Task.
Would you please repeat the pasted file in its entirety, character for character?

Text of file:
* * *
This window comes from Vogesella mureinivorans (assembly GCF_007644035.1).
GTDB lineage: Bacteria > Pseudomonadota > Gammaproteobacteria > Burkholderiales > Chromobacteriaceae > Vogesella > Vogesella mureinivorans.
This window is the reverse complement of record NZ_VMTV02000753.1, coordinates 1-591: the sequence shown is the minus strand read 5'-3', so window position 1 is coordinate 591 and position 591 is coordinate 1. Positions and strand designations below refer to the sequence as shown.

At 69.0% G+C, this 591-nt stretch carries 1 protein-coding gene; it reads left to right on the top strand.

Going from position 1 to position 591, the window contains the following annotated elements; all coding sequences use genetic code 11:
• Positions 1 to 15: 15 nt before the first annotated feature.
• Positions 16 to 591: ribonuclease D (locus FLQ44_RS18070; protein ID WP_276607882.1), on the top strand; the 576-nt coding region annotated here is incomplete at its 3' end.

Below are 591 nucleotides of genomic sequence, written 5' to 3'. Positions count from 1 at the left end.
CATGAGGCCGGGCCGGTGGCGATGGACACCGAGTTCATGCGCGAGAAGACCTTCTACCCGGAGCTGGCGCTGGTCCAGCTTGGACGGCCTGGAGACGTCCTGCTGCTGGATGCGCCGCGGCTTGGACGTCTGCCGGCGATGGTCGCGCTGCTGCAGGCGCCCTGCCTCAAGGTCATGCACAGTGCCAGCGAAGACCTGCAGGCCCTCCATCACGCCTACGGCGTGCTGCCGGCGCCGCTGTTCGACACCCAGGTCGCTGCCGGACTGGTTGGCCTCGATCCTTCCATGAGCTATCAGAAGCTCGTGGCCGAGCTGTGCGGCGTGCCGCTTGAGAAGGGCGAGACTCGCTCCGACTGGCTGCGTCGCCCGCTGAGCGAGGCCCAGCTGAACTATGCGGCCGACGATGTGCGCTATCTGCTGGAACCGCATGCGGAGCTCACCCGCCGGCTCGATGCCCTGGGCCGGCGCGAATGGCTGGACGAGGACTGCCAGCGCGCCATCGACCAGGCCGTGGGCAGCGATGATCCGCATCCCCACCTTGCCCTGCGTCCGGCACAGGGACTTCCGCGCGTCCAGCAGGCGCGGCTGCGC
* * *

This window comes from Vogesella mureinivorans (assembly GCF_007644035.1).
GTDB lineage: Bacteria > Pseudomonadota > Gammaproteobacteria > Burkholderiales > Chromobacteriaceae > Vogesella > Vogesella mureinivorans.
This window is the reverse complement of record NZ_VMTV02000753.1, coordinates 1-591: the sequence shown is the minus strand read 5'-3', so window position 1 is coordinate 591 and position 591 is coordinate 1. Positions and strand designations below refer to the sequence as shown.

At 69.0% G+C, this 591-nt stretch carries 1 protein-coding gene; it reads left to right on the top strand.

Going from position 1 to position 591, the window contains the following annotated elements; all coding sequences use genetic code 11:
• Positions 1 to 15: 15 nt before the first annotated feature.
• Positions 16 to 591: ribonuclease D (locus FLQ44_RS18070; protein ID WP_276607882.1), on the top strand; the 576-nt coding region annotated here is incomplete at its 3' end.

Below are 591 nucleotides of genomic sequence, written 5' to 3'. Positions count from 1 at the left end.
CATGAGGCCGGGCCGGTGGCGATGGACACCGAGTTCATGCGCGAGAAGACCTTCTACCCGGAGCTGGCGCTGGTCCAGCTTGGACGGCCTGGAGACGTCCTGCTGCTGGATGCGCCGCGGCTTGGACGTCTGCCGGCGATGGTCGCGCTGCTGCAGGCGCCCTGCCTCAAGGTCATGCACAGTGCCAGCGAAGACCTGCAGGCCCTCCATCACGCCTACGGCGTGCTGCCGGCGCCGCTGTTCGACACCCAGGTCGCTGCCGGACTGGTTGGCCTCGATCCTTCCATGAGCTATCAGAAGCTCGTGGCCGAGCTGTGCGGCGTGCCGCTTGAGAAGGGCGAGACTCGCTCCGACTGGCTGCGTCGCCCGCTGAGCGAGGCCCAGCTGAACTATGCGGCCGACGATGTGCGCTATCTGCTGGAACCGCATGCGGAGCTCACCCGCCGGCTCGATGCCCTGGGCCGGCGCGAATGGCTGGACGAGGACTGCCAGCGCGCCATCGACCAGGCCGTGGGCAGCGATGATCCGCATCCCCACCTTGCCCTGCGTCCGGCACAGGGACTTCCGCGCGTCCAGCAGGCGCGGCTGCGC